WORKHORSE: In a photo from the 1980s Whittaker sits atop the Workhorse, a robot he built with students meant to work cleaning up Three Mile Island's contaminated basement after the nation's worst nuke accident there on March 28, 1979. Image: Courtesy of Carnegie Mellon University
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PITTSBURGH—A hulking four-wheeled robot stands idle, sheathed in steel and packed with hoses and cameras in the lobby of a Carnegie Mellon University research facility here. A mechanical claw extends from the end of a large boom. The device, called Workhorse, was designed for an entirely different environment: the dark, radiation-tainted confines of a building containing a failed nuclear reactor. It was never used for its intended purpose, but it reflects a burst of creativity in robotics that accompanied the cleanup of the worst commercial nuclear plant accident in the U.S.
Workhorse was the last of three robots built in the 1980s by a team at Carnegie Mellon to help gather information and remove debris from a reactor at the Three Mile Island (TMI) nuclear power plant near Middletown, Pa., that partially melted down 30 years ago on March 28, 1979. Students led by William Whittaker, a robotics professor, built the machines, one of which transmitted the first glimpses of the reactor's contaminated basement after the accident.
"Here it is cutting a concrete stairwell apart," says Whittaker, known as "Red" (a nickname remaining from childhood that referred to his once-red hair), pointing to a photo of Workhorse at Carnegie Mellon's National Robotics Engineering Center. "It had the self-contained power, control, rigidity [and] strength to chop through it."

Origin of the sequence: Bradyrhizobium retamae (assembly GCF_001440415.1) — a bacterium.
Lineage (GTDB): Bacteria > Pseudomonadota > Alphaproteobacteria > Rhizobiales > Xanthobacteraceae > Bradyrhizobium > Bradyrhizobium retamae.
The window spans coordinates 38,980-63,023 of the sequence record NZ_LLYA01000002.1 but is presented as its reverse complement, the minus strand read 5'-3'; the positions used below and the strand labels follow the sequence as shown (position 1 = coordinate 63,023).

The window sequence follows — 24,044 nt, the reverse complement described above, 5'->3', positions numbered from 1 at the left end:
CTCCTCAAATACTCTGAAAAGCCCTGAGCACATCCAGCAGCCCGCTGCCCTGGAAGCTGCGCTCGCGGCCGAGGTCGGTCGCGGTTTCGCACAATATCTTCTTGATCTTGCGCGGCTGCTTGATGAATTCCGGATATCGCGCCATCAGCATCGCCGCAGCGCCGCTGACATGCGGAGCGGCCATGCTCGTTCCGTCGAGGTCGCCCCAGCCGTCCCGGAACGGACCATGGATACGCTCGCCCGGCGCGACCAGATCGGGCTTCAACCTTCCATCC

The 1979 accident resulted in the release of radioactive gas into the atmosphere and stirred fears that a nuclear disaster was at hand. Although no one was immediately hurt—scientists from Columbia University's Mailman School of Public Health and the National Audubon Society in 1990 found no convincing evidence that the accident caused a rise in cancer rates, confirming earlier findings by the Pennsylvania Department of Health—critics, including a nonprofit citizens' group, have said people living near the reactor suffered adverse physical and psychological effects. The incident—along with the Chernobyl disaster in the Soviet Union in 1986—galvanized U.S. public opinion against nuclear power. It also prompted sweeping safety changes in the industry, which only recently has seen a resurgence, partly due to growing concern over the emission of greenhouse gases from coal and other power sources contributing to climate change.
The accident in TMI's Unit 2 reactor began when cooling pumps failed in its nonnuclear secondary system. Then, a pressure valve in the nuclear primary system stuck open allowing large amounts of reactor coolant to escape. Making matters worse, plant operators initially failed to recognize what was happening. Metal tubes that held nuclear fuel pellets ruptured, and some of the pellets began to melt, according to the U.S. Nuclear Regulatory Commission (NRC) and former NRC official William Travers.
The power plant was shut down and several years elapsed before a full-scale cleanup began, partly because experts had to assess the extent and location of the radioactive contamination, according to Travers, former director of the NRC's TMI-2 Cleanup Program Office. "It wasn't known for years, actually, after the accident just how extensively it was damaged," says Travers, who is now working for the United Arab Emirates government on tentative plans to launch a nuclear power program there.
Water had escaped from the reactor's primary system and flooded the basement, mixing with radioactive materials and some water from the Susquehanna River. The water, which was roughly six feet (two meters) deep, along with a substantial amount of the radioactive material, was later removed, but it left what Whittaker and others described as a "bathtub ring" of contamination around the structure's thick, steel-reinforced concrete walls.